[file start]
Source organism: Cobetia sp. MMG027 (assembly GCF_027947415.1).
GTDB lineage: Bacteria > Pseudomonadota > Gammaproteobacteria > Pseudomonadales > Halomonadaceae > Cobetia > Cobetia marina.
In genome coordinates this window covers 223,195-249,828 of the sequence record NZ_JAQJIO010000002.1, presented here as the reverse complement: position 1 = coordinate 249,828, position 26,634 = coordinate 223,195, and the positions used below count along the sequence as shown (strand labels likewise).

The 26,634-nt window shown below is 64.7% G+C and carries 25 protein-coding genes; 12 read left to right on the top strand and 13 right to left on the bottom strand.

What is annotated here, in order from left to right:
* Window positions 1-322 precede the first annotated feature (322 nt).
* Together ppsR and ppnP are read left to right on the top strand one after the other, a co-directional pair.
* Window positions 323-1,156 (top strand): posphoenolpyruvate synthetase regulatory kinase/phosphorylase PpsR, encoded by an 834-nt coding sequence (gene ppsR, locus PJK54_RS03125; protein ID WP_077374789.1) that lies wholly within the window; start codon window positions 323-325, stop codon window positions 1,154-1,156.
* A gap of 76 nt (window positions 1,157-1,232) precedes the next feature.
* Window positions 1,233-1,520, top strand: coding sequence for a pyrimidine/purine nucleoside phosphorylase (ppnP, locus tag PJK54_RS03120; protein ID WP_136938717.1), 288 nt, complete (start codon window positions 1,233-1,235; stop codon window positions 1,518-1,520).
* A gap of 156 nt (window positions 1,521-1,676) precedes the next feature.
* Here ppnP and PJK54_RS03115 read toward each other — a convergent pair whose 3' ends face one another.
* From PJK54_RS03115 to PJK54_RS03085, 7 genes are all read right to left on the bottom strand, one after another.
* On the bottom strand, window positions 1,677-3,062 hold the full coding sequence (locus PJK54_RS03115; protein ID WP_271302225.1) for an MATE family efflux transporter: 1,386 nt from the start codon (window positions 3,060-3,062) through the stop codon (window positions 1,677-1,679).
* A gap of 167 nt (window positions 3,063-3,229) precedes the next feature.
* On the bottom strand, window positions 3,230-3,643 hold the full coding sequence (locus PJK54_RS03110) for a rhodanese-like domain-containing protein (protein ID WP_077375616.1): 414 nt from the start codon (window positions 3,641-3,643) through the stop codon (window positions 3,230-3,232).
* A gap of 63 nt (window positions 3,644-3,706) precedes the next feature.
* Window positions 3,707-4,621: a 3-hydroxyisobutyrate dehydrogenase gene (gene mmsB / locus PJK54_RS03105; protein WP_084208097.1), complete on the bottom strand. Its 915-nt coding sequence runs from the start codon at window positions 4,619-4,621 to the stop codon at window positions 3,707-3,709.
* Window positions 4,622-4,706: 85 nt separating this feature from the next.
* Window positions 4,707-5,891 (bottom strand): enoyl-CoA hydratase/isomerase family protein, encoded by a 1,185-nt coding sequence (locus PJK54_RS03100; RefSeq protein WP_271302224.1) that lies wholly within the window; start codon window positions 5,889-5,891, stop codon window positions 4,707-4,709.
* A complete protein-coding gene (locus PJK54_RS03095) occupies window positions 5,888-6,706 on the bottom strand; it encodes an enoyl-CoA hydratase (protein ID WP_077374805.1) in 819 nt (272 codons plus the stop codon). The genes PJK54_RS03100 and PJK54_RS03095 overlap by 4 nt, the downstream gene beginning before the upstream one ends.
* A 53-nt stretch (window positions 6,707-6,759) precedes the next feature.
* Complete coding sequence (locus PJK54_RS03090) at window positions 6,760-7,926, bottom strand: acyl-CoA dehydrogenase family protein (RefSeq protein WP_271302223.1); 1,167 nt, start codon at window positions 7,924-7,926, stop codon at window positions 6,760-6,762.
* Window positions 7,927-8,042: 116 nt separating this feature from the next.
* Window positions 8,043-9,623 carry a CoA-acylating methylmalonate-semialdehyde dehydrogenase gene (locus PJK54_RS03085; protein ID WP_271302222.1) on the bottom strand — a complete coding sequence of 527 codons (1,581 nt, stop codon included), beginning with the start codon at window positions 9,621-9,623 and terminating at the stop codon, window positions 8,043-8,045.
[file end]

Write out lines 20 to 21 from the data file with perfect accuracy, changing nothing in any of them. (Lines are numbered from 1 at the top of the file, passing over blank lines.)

* Window positions 4,707-5,891 (bottom strand): enoyl-CoA hydratase/isomerase family protein, encoded by a 1,185-nt coding sequence (locus PJK54_RS03100; RefSeq protein WP_271302224.1) that lies wholly within the window; start codon window positions 5,889-5,891, stop codon window positions 4,707-4,709.
* A complete protein-coding gene (locus PJK54_RS03095) occupies window positions 5,888-6,706 on the bottom strand; it encodes an enoyl-CoA hydratase (protein ID WP_077374805.1) in 819 nt (272 codons plus the stop codon). The genes PJK54_RS03100 and PJK54_RS03095 overlap by 4 nt, the downstream gene beginning before the upstream one ends.